The city of Honolulu is starting work on Monday to correct what it describes as “hazardous conditions” caused by cracks in the walls of the Waikiki War Memorial Natatorium.
But isn’t it ironic? The city is acting now on an emergency basis to mitigate a safety problem it caused and could easily have prevented.
The city neglected the Natatorium for decades. It allowed this historic icon and civic treasure to deteriorate. And – in 2005 – it canceled a fully approved and funded restoration effort that would have reopened the pool and made it better than ever.
In fact, when the project was canceled, more than $5 million had been spent and, among other improvements, the bleachers, bathrooms and lifeguard offices had already been renovated.
We agree with reporter Curtis Lum, who blogged for the Pacific Business News that “it’s time for the City and County of Honolulu to decide” what to do about the Natatorium.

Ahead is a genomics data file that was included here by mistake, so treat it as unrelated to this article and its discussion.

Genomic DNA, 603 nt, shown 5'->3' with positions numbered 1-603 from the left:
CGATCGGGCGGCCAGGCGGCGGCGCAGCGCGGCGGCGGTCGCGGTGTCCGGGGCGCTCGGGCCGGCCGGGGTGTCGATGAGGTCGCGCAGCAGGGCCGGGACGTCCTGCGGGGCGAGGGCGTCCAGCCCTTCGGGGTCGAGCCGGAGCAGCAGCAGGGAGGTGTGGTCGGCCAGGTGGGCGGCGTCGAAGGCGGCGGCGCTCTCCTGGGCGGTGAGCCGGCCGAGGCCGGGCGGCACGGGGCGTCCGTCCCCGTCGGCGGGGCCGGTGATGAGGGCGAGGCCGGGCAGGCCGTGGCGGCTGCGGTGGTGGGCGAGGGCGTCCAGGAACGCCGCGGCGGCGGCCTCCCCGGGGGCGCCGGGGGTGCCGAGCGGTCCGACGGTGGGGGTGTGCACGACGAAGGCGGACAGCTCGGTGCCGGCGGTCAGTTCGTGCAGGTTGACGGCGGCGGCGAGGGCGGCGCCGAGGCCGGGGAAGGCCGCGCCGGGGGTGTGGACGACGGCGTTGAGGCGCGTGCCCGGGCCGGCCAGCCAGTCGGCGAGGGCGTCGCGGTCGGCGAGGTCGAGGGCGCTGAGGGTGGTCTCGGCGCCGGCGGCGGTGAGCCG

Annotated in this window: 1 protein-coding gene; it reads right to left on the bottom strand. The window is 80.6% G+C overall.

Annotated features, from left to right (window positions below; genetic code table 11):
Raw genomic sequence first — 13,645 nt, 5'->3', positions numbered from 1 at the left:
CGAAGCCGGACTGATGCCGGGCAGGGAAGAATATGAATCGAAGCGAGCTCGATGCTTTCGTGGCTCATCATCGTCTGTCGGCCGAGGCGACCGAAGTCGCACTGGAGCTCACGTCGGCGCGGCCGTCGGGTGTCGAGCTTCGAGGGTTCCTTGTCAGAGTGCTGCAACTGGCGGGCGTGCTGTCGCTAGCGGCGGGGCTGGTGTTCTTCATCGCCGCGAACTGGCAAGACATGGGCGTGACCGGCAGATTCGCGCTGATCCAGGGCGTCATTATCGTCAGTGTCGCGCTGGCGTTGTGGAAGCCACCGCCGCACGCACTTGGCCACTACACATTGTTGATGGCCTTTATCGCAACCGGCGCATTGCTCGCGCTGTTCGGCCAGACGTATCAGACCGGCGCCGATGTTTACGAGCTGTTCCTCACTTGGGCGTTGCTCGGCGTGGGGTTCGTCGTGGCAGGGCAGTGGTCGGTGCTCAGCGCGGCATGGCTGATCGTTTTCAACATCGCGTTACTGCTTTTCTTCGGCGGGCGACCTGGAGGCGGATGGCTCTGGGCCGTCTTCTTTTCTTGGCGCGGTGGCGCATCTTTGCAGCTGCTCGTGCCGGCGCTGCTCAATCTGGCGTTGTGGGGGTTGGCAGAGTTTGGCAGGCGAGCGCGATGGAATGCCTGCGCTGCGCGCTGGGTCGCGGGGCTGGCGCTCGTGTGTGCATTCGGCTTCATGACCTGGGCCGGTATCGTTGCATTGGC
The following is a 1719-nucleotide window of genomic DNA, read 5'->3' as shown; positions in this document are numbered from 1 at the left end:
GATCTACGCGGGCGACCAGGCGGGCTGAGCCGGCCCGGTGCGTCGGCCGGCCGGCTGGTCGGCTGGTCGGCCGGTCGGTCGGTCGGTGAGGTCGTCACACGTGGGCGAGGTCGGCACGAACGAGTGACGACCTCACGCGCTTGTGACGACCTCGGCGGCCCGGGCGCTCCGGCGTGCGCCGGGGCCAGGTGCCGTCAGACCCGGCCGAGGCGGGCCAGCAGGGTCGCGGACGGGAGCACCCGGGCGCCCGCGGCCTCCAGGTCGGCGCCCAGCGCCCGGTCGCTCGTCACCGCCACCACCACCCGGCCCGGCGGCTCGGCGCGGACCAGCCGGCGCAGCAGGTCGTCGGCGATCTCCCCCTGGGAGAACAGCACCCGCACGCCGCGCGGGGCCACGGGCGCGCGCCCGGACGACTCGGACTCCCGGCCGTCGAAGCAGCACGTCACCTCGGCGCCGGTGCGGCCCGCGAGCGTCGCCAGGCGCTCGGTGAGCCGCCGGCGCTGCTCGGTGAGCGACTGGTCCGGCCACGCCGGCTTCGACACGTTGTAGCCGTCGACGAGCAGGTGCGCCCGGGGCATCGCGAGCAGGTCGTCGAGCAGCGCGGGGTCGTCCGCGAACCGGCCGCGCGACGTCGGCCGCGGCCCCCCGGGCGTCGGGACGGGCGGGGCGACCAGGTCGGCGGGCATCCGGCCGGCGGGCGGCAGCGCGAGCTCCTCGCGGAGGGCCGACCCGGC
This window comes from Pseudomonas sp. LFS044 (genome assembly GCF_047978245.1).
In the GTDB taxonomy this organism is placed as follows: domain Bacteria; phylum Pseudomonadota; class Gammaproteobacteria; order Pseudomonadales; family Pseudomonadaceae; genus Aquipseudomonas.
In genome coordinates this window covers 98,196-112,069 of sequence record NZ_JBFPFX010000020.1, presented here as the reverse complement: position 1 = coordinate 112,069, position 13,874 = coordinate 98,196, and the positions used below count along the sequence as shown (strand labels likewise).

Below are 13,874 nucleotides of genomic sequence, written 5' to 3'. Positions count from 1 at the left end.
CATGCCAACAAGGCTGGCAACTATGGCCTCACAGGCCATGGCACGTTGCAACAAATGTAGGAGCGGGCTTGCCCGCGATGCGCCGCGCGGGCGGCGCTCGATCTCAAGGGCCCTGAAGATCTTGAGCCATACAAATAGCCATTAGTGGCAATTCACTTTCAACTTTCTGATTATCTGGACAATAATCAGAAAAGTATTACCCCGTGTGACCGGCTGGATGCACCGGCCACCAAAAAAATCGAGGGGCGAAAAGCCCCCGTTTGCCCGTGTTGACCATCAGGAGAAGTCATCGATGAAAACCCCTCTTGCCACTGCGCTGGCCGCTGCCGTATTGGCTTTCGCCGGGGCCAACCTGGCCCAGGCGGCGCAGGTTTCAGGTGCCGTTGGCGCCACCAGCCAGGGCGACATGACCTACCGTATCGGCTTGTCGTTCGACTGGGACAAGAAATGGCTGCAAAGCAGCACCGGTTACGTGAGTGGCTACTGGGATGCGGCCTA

We believe, of course, that the decision should be to preserve, restore and renew the Natatorium. We believe that for all sorts of good reasons, including the fact that Kaimana Beach will erode away if the protective Natatorium walls fall into the sea.
But, as Curtis writes, the time to decide and move forward is now, “before Father Time and Mother Nature decide for us.”
What you can do
Write to Mayor Peter Carlisle and to Gov. Neil Abercrombie. Tell them that you think the facts are on the side of preservation and restoration, and that demolition would be more costly and environmentally harmful. Tell them you think that the time for action is now. You can consult this document to help you craft your message.